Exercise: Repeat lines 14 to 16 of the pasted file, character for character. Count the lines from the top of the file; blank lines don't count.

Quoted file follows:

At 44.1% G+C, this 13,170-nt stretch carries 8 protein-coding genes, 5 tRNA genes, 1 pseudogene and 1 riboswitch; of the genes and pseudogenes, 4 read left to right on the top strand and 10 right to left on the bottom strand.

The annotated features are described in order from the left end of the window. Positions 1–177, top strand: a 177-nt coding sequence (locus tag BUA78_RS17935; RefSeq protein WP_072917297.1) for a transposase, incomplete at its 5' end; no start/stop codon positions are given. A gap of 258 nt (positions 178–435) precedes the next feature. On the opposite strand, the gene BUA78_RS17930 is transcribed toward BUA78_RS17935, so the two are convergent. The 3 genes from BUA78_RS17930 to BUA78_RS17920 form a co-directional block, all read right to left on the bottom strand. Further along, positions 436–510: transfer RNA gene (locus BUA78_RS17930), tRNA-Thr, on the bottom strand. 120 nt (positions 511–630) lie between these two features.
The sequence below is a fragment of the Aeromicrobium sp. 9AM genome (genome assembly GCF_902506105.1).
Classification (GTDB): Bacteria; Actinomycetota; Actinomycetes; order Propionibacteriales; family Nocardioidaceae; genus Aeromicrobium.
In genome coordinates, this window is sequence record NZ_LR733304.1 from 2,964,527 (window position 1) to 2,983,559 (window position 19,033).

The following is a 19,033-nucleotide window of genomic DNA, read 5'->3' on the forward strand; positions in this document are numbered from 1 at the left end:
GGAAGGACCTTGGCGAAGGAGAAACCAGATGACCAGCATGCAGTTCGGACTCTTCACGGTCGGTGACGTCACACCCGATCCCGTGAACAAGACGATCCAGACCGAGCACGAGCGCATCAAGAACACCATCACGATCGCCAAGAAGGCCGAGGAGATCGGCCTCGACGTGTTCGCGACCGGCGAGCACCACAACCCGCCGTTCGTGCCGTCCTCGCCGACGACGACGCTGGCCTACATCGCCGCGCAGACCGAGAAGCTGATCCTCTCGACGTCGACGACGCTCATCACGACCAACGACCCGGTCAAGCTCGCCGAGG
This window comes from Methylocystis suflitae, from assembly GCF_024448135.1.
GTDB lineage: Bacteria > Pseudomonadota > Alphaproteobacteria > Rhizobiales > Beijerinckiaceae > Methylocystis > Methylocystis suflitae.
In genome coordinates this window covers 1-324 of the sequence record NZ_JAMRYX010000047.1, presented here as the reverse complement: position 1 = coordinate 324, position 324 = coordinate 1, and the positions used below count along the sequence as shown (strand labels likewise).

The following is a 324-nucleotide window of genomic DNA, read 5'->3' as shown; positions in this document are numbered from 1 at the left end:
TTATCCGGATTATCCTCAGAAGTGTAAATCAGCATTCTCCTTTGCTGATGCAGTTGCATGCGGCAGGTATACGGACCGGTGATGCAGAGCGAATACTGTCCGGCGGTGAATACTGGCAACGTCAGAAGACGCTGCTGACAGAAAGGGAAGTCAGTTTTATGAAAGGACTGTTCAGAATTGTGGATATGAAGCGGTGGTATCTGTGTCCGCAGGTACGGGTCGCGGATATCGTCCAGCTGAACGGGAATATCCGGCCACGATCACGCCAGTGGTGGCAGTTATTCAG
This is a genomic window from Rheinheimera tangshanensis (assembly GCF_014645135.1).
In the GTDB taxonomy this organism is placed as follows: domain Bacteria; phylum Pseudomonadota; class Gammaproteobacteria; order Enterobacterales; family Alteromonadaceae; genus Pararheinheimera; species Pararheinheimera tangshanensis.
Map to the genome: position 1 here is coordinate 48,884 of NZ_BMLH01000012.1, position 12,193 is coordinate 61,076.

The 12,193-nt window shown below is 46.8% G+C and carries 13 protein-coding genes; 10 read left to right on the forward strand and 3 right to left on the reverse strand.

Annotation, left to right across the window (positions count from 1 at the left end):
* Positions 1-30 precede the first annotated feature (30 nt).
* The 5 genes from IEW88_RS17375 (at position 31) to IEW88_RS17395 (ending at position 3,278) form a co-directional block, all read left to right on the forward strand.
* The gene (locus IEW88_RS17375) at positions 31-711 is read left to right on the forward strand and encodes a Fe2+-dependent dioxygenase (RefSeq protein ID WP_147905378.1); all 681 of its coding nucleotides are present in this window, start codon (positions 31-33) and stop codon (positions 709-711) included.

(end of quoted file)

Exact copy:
In the GTDB taxonomy this organism is placed as follows: domain Bacteria; phylum Pseudomonadota; class Gammaproteobacteria; order Enterobacterales; family Alteromonadaceae; genus Pararheinheimera; species Pararheinheimera tangshanensis.
Map to the genome: position 1 here is coordinate 48,884 of NZ_BMLH01000012.1, position 12,193 is coordinate 61,076.

The 12,193-nt window shown below is 46.8% G+C and carries 13 protein-coding genes; 10 read left to right on the forward strand and 3 right to left on the reverse strand.